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    A football coach in Washington was recently suspended from his duties because he made a habit of praying at midfield following games.  Players or students were never asked or required to participat,e but some did join him voluntarily for a post-game prayer that typically lasted 15 to 20 seconds.  Prior to his suspension, the coach was ordered to stop praying because school officials, citing the Supreme Court, said they did not want to be seen as endorsing religion.  The school district said that “students required to be present by virtue of their participation in football or cheerleading will necessarily suffer a degree of coercion to participate in religious activity when their coaches lead or endorse it.”  On the matter of religion, we have moved far from the vision of this nation’s founders.

    At the time of this country’s formation, religion was an integral part of daily activities in both government and schools.  The Bible was a textbook in many schools; church services were held in the Capitol building; and prayer in both forums was commonplace and routine.  The Founding Fathers who wrote the First Amendment lived in such a world and valued its ideals, but in reaction to the heavy hand of the Church of England they thought it prudent to ensure that there would be no national, government-sponsored church denomination in their new country.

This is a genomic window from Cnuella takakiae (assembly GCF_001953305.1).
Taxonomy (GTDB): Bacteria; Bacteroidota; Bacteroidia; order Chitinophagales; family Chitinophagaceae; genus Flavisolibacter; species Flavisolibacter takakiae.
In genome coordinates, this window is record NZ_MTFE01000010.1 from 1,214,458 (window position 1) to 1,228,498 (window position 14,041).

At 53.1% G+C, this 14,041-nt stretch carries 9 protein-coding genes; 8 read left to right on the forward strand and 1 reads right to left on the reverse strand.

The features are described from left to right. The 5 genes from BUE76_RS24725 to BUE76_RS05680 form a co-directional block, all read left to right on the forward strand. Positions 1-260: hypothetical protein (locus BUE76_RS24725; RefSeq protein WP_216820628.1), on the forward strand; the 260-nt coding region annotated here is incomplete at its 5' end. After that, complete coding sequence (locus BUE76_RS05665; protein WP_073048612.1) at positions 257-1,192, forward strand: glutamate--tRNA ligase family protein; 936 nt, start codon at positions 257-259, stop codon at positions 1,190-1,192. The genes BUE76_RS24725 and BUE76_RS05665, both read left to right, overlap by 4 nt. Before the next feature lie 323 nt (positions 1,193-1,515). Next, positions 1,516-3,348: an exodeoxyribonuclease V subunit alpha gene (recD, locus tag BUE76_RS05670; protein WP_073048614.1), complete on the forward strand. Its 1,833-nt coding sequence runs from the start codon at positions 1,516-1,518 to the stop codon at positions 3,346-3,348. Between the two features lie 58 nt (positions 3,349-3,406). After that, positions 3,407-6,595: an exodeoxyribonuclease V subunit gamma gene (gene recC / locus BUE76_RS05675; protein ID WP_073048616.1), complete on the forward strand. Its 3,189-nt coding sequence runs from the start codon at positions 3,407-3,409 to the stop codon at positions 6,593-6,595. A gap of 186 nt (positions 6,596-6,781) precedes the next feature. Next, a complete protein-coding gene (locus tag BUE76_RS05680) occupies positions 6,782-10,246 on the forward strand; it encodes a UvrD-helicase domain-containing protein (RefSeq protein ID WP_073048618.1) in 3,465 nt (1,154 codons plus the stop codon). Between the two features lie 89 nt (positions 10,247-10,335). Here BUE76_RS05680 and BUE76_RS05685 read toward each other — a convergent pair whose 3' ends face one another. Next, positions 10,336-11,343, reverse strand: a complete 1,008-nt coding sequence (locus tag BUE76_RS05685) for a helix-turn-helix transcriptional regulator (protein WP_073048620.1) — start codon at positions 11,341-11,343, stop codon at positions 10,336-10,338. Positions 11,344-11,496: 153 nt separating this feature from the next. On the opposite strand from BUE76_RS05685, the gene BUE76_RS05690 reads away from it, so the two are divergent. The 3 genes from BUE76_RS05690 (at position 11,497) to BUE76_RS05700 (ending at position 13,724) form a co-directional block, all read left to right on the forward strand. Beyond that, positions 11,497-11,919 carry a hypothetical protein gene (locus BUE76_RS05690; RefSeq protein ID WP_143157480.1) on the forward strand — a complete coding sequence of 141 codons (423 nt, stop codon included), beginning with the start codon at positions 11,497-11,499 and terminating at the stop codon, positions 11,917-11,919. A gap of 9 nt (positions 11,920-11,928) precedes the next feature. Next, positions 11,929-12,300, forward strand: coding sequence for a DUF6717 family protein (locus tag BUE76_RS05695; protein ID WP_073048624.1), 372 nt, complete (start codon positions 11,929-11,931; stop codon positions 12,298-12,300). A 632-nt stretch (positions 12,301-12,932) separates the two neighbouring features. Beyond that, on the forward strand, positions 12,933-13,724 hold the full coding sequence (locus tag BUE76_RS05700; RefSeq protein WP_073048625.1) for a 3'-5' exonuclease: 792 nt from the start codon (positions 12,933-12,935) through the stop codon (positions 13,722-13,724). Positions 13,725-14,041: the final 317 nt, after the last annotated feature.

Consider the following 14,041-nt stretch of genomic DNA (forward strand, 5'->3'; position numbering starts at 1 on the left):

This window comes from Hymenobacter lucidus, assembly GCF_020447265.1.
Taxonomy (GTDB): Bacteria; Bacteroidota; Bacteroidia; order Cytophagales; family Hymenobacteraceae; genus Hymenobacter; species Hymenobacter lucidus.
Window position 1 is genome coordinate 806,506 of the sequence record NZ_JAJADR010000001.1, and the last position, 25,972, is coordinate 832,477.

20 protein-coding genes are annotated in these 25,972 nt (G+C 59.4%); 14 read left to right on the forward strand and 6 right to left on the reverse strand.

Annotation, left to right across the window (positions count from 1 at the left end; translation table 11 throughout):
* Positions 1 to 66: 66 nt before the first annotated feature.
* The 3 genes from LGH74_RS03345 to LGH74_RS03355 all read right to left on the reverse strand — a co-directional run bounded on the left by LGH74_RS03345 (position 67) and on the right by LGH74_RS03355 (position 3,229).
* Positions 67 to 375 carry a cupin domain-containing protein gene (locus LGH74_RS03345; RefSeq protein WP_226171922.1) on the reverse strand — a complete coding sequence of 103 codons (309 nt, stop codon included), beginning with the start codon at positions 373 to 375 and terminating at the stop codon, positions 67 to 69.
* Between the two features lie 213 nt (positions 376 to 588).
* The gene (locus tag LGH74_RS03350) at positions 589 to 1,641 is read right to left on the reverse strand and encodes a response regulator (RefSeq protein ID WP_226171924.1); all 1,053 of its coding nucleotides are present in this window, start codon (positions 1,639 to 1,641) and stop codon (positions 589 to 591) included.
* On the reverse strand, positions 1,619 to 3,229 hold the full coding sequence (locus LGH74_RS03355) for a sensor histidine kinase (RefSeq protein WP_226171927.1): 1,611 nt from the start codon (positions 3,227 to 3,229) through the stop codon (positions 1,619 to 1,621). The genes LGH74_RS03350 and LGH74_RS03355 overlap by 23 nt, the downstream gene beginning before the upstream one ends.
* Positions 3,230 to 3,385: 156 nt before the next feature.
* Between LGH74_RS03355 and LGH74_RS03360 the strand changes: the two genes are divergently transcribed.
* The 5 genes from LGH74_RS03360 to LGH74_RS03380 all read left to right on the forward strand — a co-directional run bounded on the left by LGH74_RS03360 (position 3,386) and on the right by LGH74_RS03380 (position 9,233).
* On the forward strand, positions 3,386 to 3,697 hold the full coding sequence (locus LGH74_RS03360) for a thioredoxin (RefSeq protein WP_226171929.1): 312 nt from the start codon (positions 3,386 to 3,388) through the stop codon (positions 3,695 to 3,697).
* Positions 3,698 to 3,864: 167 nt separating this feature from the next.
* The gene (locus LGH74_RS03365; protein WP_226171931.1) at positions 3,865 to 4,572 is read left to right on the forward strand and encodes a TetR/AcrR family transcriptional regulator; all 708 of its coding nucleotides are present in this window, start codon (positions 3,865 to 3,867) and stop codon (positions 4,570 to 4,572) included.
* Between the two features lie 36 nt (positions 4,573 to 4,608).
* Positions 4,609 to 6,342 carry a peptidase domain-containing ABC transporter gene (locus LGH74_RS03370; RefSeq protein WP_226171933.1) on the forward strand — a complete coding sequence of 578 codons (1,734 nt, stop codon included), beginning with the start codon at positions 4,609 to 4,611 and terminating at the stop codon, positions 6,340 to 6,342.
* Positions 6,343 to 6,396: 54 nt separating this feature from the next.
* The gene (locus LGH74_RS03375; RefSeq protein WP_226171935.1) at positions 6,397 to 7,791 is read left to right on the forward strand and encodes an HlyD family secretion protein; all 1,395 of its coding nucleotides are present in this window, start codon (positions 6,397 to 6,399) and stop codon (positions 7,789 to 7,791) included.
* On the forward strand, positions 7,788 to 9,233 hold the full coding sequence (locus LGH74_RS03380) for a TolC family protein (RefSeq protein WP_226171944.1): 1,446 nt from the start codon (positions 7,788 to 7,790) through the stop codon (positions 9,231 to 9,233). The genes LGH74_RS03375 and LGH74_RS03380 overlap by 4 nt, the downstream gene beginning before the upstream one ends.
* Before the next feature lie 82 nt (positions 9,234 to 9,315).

In a span of little more than two centuries, America has been transformed from a country where religious activity was valued and welcomed in the public square to a place where a government employee can be fired for simply praying on school grounds.  Officials cite the First Amendment and claim that if a school leader prays on the property and students can volitionally join, this equates to a full-fledged endorsement of religion, thus violating the Establishment Clause. 

    Nothing in the Constitution has been so judicially perverted from its original intent as the Establishment Clause.  The same clause went from protecting the people from a tyrannical state-run church to punishing those who dare to voluntarily pray on government property.

    The transformation of the meaning of the Establishment Clause began with the new definition of the clause in Everson v. Board of Education in 1947.   Justice Hugo Black’s broad and sweeping interpretation gave legal effect to Thomas Jefferson’s “wall of separation” statement, thus drawing a judicial line between all things religious and all things government.  Everson also determined that liberties under the establishment clause are subject to the due process clause, meaning that governmental entities, including state and local, must also comply with whatever behavior the court deems appropriate under its wavering interpretations.  This new precedent served as the legal foundation for a series of cases in the 1960s concerning school prayer in which the Supreme Court held that the daily recitation of prayer was now unconstitutional.